‘Fit bits and calving cows – bringing together science and new technologies’
Photo: Anita Chang
Hi Fellow Animal Enthusiasts!
Many of us know that farming in northern Australia has it’s challenges. Remoteness, heat and flies, rough and often uncharted terrains, and dangerous feral animals just to name a few! Despite the challenges, farmers in northern Australia produce 64% of Australia’s total beef herd (ABARES); however, northern beef producers lose a combined $54 million annually in calf losses, and the major cause is unknown.
Researchers Anita Chang (PhD Student, Central Queensland University) and Tim Schatz (Principal Livestock Officer, NT Department of Primary Industry & Resources) have been doing some awesome science to help improve the productivity of northern beef systems through the use of technologies to monitor calving and calf loss.
On-animals technologies are already being used in Australia, largely in intensive dairy systems. They are generally in the form of collars or ear tags fitted with small accelerometers, GPS trackers and/or proximity loggers. A number of animal movements and behaviours can be identified with these technologies including (but not limited to) rumination, grazing, walking and resting and are distinguished from one another by their unique signal patterns. The question is, does the calving process or dystocia also have unique signal patterns? And can we adapt current technologies to monitor calving?
In preliminary studies using intensively housed black angus cows, Anita identified distinct signal patterns of calf-grooming and rumination that change during/immediately after calving. Anita also found that the initial calf grooming bout in a cow that gave birth to stillborn calf was over 15 minutes, whilst those that gave birth to live calves had grooming bouts averaging 2.5 minutes. Although interesting, only one animal in the study experienced calf loss so further research is warranted to classify the behaviour. Base algorithms developed in the preliminary study were tested on heifers in an extensive grazing system in Rockhampton QLD. There was a low sensitivity (79% accuracy, 67% sensitivity) for the measured behaviours, but GPS tracking of individual animals identified calving cows (96% accuracy, 78% sensitivity) based on their distance relative to the rest of the herd. Cows are pretty private when it comes to this ‘calving’ business.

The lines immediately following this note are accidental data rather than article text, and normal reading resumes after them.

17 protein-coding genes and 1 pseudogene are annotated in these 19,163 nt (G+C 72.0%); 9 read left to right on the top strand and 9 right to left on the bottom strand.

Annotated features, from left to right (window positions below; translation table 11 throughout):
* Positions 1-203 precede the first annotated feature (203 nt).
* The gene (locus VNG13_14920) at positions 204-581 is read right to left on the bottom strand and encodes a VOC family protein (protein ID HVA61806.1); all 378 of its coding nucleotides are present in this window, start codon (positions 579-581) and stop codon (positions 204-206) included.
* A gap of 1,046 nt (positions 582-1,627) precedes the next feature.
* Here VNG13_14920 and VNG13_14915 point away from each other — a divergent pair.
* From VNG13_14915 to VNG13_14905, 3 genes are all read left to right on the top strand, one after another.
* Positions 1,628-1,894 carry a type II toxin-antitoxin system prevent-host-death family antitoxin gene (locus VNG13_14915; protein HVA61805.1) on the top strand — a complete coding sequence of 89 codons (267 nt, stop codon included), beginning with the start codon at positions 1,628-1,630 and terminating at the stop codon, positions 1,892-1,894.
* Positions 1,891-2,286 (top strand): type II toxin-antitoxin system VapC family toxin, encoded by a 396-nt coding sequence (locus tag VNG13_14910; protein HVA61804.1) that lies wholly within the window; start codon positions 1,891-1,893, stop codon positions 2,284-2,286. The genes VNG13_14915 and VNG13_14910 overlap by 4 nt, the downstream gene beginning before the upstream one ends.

Tim leads the CalfWatch project, which aims to develop a system to remotely monitor calving in extensive conditions and use it to investigate the causes of calf losses. Tim deployed 200 GPS collars and 200 vaginally-implanted birth sensors into cows in a study in Katherine NT. At the onset of calving, the sensor was expelled from the cow and activated, alerting them that the cow was calving, and the GPS allowed them to locate the cow to make observations. The birth sensors had an 85% success rate in alerting, but GPS collars were not always successful in locating the cow. But you could imagine a few cows were surprised to see Tim! Early indications are that accelerometers in the collars were also able to detect calving based on a change in movement patterns that was verified by the sensor alert. A new-improved GPS collar will be used in further trials to better locate the cows.
Both Anita and Tim’s research have shown that calving can be monitored using remote technologies and will help to identify causes of calf loss in northern beef systems. These technologies could also be applied on-farm to improve herd genetics via accurate calf birth date and subsequent growth rate. There is still a way to go in this space, including more studies and in more extensive systems but Anita and Tim are certainly paving the way!